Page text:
Friday, May 5, 2017


“My friends, life is short, and we haven’t much time to gladden the hearts of those who travel with us …”

The Next Village (Franz Kafka)
MY grandfather used to say: "Life is astoundingly short. To me, looking back over it, life seems so foreshortened that I scarcely understand, for instance, how a young man can decide to ride over to the next village without being afraid that -- not to mention accidents -- even the span of a normal happy life may fall far short of the time needed for such a journey." 
Translated by Willa and Edwin Muir 

1883-1924, a German speaking Jewish Czech, Kafka succumbed to tuberculosis age forty, three sisters died in the German Holocaust in the 1940s. Kafka’s writing is interesting, some is fascinating, some macabre. I think the man was insane, and reading his biography convinces me.  “A Fratricide” is hideous. “A Visit to a Mine” close and observant. "Jackals and Arabs" is sickeningly absurd. The novels are worse. But his one paragraph short story, “The Next Village” (above) is complete in itself, which is well, as it carries its complete thought. Brings to mind other writings. Ecclesiastes, Preacher as my grandfather called it, insists that everything under the sun is vanity, we come to nothing. As does Marcus Aurelius who, extraordinarily, sees clearly from wealth and power. In a recent meditation, Father Rohr recalled that throughout its history much of religion’s interest is death. 

Now a friend has called my attention to Psalm 49, which see (scroll down). Called a masal, a wisdom song, the psalmist derides all values but faith, trust in his creating God who alone has control over life and death the equalizer. No clue of the psalmist’s identity, but one might reasonably surmise he was a poor man, seeing his disdain unto contempt for the final value of wealth. For myself, four months and nine days from crossing eighty-two, all I want for Christmas is forty years. Back, not forward. To be forty-two. Where are you?



1   Hear this, all ye peoples!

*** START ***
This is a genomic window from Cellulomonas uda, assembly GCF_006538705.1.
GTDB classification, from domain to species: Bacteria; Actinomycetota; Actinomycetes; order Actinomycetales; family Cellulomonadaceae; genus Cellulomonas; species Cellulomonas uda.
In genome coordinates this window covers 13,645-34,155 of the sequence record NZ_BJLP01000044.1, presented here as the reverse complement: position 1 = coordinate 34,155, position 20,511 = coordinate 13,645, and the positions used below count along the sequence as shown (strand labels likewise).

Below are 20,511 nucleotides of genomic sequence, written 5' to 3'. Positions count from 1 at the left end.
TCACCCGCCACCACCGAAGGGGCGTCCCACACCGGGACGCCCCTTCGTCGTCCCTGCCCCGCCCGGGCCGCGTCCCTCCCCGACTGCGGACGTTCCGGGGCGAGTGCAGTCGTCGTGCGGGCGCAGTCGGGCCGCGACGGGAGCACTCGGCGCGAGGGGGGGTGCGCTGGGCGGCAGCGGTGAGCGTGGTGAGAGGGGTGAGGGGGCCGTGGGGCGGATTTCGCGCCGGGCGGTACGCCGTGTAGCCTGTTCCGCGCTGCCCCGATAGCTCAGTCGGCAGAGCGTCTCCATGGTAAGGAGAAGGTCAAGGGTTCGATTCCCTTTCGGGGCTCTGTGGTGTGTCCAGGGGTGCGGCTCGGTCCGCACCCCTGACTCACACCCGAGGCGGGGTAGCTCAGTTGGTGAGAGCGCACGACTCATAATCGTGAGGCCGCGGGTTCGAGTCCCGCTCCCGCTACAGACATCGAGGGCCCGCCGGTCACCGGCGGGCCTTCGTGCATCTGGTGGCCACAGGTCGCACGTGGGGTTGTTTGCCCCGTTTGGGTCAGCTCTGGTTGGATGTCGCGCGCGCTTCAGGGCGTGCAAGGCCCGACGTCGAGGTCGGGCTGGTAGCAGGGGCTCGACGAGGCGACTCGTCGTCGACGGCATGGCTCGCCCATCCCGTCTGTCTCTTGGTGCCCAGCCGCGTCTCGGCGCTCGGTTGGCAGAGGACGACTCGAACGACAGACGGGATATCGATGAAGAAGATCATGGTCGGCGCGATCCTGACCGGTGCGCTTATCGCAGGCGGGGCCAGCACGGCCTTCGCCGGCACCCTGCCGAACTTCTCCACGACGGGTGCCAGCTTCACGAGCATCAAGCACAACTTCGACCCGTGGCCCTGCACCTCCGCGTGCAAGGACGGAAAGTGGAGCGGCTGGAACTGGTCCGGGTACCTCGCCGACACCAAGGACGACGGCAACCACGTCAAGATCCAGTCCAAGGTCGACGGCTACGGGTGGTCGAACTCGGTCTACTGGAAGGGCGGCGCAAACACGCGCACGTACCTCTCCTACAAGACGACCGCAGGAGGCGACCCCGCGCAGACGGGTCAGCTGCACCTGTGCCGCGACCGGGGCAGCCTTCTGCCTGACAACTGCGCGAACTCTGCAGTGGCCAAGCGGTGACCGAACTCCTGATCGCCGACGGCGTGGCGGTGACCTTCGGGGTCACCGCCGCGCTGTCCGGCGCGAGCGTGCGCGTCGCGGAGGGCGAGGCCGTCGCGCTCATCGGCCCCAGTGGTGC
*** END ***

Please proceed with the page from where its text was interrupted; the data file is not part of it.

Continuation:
Give ear, all ye inhabitants of the world,
2   children of the common people and those who are high-born,
     rich and poor altogether.
3   My mouth shall speak wisdom;
     my heart schemes to create understanding.
4   I will incline my ear to a proverb,
     and solve my riddle to the music of the harp.

5   Why should I fear in times of trouble,
     when the iniquity of my enemies surrounds me,
6   men who trust in their wealth
     and boast of the abundance of their riches?

7   Truly no man can buy himself off,
     nor can he pay a ransom to God.
8   For the price of his soul is too high,
     and can never suffice,
9   that he should continue to live on for ever,
     and never see the Pit.

10 Nay, he sees that even the wise must die,
     the fool and the jester, they all perish
     and leave their wealth to others.
11 Graves are their homes for ever,
     their dwelling places for ever and ever,
     though they named lands their own.
12 Yea, man cannot abide in his pomp,
     he is like the beasts that are killed.

13 This is the fate of those who are self-confident;
     thus end those who are pleased with their own talk. Selah 
14 Like a flock they are appointed for hell;
     death will now tend them.
     straight to the grave they descend,
     and their form shall waste away;
     Sheol shall be their home.
15 But God will ransom my soul
     from the power of Sheol;
     yea, he will receive me. Selah 

16 Be not afraid when one becomes rich,
     when he increases the wealth of his home.
17 For when he dies, he will carry nothing away;
     his wealth will not go down after him.
18 Though, while he lives, he may count himself happy,
     and men may praise him
     because he did well for himself,
19 he will yet go to the generation of his fathers,
     who will never more see the light.
20 Man in his pomp is without understanding,
     he is like the beasts that are killed. 

Source of Psalm 49, The Psalms - A Commentary by Artur Weiser, The Old Testament Library, Westminster, Phila, 1962, p.384f.

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